Thursday, December 6, 2018

In Search of Foregrounds!

A Facebook friend of mine, Paul Schulz, posted a spectacular photo a few weeks ago - the Milky Way rising past an old windmill in the foreground. As any photographer will tell you, sometimes the foreground adds more to a composition than the subject, and in this case, makes a superb Milky Way shot even better. Shown at left, it is a single exposure with a fast, wide angle lens, exposure short enough that the stars don't show appreciable trailing as the earth rotates beneath. But to record decent detail, lens must be used wide open and at the risk of noise appearing with a very high camera ISO.

At my request he told me where he found it - in a canyon on the southeastern slopes of the Graham Mountains, about a 15 minute drive from his home in Safford, but a nearly 2 hour drive from Tucson! There might well be country windmills closer, but this one was proven to have NO light pollution in the area. My thought was to photograph the constellation Orion rising past the windmill - something everyone would recognize... So I drive out there, arriving about sunset and wouldn't you know, someone was camped beneath it! I figured it was a hunter as deer season had just started, but no, it was Kevin from Iowa, just camping for a few weeks. We had a nice long chat and I ended up taking a few photos anyway, even though he had a solar panel and electricity, lighting up the bottom half of the windmill like a Christmas tree - not suitable for dark-sky imaging!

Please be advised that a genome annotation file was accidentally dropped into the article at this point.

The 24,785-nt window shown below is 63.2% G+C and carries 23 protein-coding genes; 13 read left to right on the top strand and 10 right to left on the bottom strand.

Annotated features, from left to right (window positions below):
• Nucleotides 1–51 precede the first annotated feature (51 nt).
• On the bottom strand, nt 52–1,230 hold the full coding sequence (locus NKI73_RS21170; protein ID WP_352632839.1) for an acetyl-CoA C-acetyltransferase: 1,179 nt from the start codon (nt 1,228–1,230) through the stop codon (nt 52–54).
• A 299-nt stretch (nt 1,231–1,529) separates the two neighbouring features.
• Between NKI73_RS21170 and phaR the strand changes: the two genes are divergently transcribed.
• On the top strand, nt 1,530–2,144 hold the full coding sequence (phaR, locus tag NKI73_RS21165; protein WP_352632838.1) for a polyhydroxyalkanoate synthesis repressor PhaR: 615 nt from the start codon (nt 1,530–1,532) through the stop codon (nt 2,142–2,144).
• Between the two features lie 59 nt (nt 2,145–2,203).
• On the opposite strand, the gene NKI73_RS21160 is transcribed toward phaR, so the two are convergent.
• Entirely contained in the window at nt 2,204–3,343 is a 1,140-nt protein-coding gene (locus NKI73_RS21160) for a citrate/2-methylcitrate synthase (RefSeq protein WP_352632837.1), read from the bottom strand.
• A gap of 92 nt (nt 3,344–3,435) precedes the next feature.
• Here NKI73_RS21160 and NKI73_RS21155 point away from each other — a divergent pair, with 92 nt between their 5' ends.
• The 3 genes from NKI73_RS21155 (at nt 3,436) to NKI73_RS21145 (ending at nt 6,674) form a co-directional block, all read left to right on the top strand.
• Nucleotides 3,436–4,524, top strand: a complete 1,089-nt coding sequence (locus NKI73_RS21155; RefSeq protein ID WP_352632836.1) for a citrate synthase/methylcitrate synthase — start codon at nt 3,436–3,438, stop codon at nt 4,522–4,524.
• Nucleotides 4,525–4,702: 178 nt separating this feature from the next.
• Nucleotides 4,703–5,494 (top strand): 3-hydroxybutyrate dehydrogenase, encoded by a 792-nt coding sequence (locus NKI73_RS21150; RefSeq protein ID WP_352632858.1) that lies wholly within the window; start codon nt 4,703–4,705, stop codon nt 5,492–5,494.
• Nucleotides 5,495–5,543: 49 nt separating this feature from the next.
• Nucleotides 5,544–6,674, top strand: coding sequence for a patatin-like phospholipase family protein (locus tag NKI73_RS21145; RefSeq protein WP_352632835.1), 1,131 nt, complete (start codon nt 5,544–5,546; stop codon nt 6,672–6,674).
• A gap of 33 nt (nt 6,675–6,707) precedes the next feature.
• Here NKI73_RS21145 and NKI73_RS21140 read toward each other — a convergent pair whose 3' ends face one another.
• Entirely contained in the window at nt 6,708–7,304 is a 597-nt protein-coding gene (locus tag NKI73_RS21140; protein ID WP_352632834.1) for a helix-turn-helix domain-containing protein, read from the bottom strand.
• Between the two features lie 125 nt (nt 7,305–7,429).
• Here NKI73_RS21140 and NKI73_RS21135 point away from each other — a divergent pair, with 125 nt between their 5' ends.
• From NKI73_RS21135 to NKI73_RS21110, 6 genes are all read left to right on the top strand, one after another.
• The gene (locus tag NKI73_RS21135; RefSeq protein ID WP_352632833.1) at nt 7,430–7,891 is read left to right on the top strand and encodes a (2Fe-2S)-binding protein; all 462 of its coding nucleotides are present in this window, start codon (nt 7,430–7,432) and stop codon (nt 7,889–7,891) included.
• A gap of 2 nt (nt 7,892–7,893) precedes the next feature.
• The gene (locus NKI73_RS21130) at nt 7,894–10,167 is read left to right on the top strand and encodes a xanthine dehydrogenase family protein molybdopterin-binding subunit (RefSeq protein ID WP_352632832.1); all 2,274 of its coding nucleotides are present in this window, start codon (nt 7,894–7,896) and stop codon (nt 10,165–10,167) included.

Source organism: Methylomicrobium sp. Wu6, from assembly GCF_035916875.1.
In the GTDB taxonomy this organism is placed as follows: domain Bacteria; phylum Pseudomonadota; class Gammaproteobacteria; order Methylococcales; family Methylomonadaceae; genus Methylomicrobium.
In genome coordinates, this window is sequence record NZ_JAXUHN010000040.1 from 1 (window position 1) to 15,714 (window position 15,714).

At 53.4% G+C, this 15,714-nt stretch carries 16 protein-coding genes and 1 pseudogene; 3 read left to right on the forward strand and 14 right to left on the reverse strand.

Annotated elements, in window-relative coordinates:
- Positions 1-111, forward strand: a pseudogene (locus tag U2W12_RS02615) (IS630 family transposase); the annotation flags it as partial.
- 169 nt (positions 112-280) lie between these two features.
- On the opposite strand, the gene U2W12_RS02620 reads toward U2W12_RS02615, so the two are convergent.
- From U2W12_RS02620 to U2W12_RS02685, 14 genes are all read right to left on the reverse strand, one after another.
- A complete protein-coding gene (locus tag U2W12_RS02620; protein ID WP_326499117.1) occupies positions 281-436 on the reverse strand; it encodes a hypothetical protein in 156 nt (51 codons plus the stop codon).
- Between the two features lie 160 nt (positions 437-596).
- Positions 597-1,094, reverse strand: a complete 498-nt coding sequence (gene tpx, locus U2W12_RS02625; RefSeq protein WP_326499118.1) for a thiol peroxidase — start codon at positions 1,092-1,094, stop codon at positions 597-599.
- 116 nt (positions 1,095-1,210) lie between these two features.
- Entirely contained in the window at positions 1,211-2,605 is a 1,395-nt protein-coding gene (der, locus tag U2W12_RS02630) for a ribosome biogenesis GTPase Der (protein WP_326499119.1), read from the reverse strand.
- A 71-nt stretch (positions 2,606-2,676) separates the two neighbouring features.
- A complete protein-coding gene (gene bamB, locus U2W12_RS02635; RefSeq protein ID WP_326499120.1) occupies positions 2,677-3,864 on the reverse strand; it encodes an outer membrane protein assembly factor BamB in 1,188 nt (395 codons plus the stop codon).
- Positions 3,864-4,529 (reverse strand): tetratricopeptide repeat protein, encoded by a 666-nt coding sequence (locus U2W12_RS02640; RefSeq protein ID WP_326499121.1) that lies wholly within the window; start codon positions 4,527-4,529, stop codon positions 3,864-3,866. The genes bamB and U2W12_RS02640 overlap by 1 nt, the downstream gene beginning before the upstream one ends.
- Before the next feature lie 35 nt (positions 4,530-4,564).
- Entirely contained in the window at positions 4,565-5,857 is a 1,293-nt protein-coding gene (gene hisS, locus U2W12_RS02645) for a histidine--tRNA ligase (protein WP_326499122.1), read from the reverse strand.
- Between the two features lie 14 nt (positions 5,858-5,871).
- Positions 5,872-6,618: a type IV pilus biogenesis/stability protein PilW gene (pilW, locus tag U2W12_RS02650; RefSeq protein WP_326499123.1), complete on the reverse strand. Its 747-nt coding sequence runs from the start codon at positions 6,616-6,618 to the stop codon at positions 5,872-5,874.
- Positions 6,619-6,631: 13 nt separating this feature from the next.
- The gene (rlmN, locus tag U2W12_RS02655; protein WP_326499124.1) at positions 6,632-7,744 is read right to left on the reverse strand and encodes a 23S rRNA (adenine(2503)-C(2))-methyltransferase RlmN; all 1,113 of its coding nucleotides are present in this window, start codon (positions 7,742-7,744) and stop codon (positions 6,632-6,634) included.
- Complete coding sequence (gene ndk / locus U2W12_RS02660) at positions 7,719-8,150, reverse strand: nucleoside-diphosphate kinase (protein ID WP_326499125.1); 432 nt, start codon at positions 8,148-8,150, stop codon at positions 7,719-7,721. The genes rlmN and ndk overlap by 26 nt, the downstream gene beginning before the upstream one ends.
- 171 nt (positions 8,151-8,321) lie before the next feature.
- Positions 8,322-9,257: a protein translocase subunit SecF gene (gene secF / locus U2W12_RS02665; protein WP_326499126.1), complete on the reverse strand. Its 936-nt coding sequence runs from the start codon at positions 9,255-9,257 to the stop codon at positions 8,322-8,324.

But we had a great time, talking about our lives in Arizona and past lives in Iowa and once he figured out what I was doing, let the campfire die down and turned the lights on the windmill out as well.  I eventually took a few test shots, leaving any real effort on Orion for another time!  At left are the star clusters the Pleiades at center (Seven Sisters) and Hyades between Pleiades and tree below (Vee shaped) rising in the east.  Orion would be just below them an hour later...

I didn't wait that long - I needed to return to do some training with night staff at work, but before leaving, I noticed that the setting Summer Milky Way was making a nice "V" in the western sky with the Zodiacal Light! Shown at right, the Zodiacal Light is a cone-shaped white glow extending to the left behind the windmill, appearing in the western post-sunset sky December into February, and the eastern pre-dawn sky September into November. It is sunlight being reflected from meteoritic dust in the plane of our Solar System, mostly released from Comets and asteroidal collisions... It needs a dark sky to be really apparent, and in fact, many of my Midwestern amateur astronomer friends have never seen it! This is a single 40-second exposure with a fisheye lens - the one shot that didn't have a lot of airplane in it to edit out! That is Kevin being illuminated faintly by the embers of his campfire!

So yes, will likely return someday to so more shots similar to Paul's. It is a nice spot to camp out, in a little valley near a small stream - even now running likely from melting snow from higher elevations. Not a productive night, but they always turn out fun and interesting!

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